Pomon v. General Dynamics Corp., 574 F. Supp. 147 (D.R.I. 1983)

U.S. District Court for the District of Rhode Island - 574 F. Supp. 147 (D.R.I. 1983)
November 14, 1983

574 F. Supp. 147 (1983)

Edmund S. POMON
v.
GENERAL DYNAMICS CORPORATION, Robert McGuffie and William Stanley.

Civ. A. No. 81-0264 P.

United States District Court, D. Rhode Island.

November 14, 1983.

*148 Paul M. Giacobbe, Warwick, R.I., for plaintiff.

Edward F. Hindle, Robert Flanders, Jeffrey C. Schreck, of Edwards & Angell, Providence, R.I., for defendants.

 
ORDER

PETTINE, Senior District Judge.

This is an appeal from the Magistrate's order denying Plaintiff's Motion for a Jury Trial. For the reasons stated below, that Order must be vacated in part.

Plaintiff alleges that the General Dynamics Corporation (through its agents McGuffie and Stanley) terminated his employment because of his membership in the Massachusetts National Guard. If this allegation is true, the defendants have violated both the Veteran's Reemployment Rights Act, 38 U.S.C.A. §§ 2021-2026 (1979 & 1982 supp.), and R.I.Gen. Laws § 30-11-6 (1982 reenactment). Of course, the claim based on Rhode Island law is before this Court pursuant to its pendent jurisdiction. See United Mine Workers v. Gibbs, 383 U.S. 715, 725, 86 S. Ct. 1130, 1138, 16 L. Ed. 2d 218 (1966). Plaintiff here argues that he is entitled to a jury trial on both his federal claim and his state claim. The Court finds that he is indeed entitled to a jury trial, but only on that part of his claim arising under Rhode Island law.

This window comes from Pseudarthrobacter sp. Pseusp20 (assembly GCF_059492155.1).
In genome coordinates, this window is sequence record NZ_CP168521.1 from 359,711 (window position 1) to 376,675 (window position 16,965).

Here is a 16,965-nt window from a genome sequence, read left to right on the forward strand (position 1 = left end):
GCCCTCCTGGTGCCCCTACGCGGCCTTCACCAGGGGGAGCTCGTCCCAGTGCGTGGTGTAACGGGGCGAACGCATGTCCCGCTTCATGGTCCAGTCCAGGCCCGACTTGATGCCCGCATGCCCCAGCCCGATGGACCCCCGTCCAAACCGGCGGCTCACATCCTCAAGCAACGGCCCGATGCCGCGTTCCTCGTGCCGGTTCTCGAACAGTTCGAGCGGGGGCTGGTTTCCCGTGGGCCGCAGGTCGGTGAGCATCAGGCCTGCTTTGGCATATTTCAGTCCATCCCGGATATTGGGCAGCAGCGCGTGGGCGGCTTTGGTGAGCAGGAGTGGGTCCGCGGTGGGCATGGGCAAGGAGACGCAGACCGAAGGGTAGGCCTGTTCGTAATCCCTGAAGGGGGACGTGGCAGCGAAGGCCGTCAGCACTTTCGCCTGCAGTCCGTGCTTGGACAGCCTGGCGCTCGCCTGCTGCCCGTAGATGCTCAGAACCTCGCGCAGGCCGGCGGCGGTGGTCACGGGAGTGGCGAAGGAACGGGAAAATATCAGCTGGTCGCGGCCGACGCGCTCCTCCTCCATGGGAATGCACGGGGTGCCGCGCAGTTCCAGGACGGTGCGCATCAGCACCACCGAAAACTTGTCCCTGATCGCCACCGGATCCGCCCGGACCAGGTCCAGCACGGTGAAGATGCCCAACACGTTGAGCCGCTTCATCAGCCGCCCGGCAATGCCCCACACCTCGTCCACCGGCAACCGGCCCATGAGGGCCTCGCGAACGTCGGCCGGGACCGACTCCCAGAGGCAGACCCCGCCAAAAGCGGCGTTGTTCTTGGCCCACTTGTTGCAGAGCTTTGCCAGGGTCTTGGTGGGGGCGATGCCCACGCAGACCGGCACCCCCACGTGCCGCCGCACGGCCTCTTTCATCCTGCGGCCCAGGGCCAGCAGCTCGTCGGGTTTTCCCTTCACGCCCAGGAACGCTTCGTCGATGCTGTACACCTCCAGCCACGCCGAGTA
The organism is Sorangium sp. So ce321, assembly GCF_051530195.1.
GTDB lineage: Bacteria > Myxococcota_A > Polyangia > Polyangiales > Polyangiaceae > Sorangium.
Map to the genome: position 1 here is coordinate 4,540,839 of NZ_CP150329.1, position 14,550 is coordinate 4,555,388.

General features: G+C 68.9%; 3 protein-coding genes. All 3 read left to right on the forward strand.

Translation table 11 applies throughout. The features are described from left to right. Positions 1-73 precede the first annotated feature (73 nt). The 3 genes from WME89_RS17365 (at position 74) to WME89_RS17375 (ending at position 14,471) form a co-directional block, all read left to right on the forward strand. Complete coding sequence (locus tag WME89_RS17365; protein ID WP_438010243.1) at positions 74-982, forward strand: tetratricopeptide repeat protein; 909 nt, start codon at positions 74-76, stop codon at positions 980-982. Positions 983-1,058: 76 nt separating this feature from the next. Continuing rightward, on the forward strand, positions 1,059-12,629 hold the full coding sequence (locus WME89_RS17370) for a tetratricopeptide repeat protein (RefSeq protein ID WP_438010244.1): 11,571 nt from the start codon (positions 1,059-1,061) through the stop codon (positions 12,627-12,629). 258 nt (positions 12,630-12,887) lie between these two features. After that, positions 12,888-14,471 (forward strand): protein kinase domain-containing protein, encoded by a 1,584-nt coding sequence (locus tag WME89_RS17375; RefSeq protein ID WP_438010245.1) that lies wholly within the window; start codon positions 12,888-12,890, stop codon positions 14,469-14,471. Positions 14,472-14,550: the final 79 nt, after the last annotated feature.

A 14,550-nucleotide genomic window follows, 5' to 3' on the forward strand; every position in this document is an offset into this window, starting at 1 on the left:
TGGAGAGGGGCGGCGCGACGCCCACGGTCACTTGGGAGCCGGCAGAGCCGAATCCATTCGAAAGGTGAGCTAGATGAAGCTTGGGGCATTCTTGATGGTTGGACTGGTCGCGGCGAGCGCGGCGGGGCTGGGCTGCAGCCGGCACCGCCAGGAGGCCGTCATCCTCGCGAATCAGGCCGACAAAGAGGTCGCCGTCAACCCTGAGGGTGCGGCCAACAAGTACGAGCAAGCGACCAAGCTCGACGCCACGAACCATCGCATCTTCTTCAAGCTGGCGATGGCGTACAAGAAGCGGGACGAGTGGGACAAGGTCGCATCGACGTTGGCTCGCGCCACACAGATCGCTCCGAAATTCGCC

The Veteran's Reemployment Rights Act (Act) provides that members "of a Reserve component of the Armed Forces" may "not be denied retention in employment or any promotion or other incident or advantage of employment" because of their Reserve obligations. 38 U.S.C.A. § 2021(b) (3). The Act's enforcement provision requires an employer to comply with § 2021 and "to compensate [its employees] for any loss of wages or benefits suffered by reason of such employer's unlawful action." 38 U.S. C.A. § 2022. In this case, Plaintiff asks for damages for his allegedly improper discharge; he does not ask for reinstatement.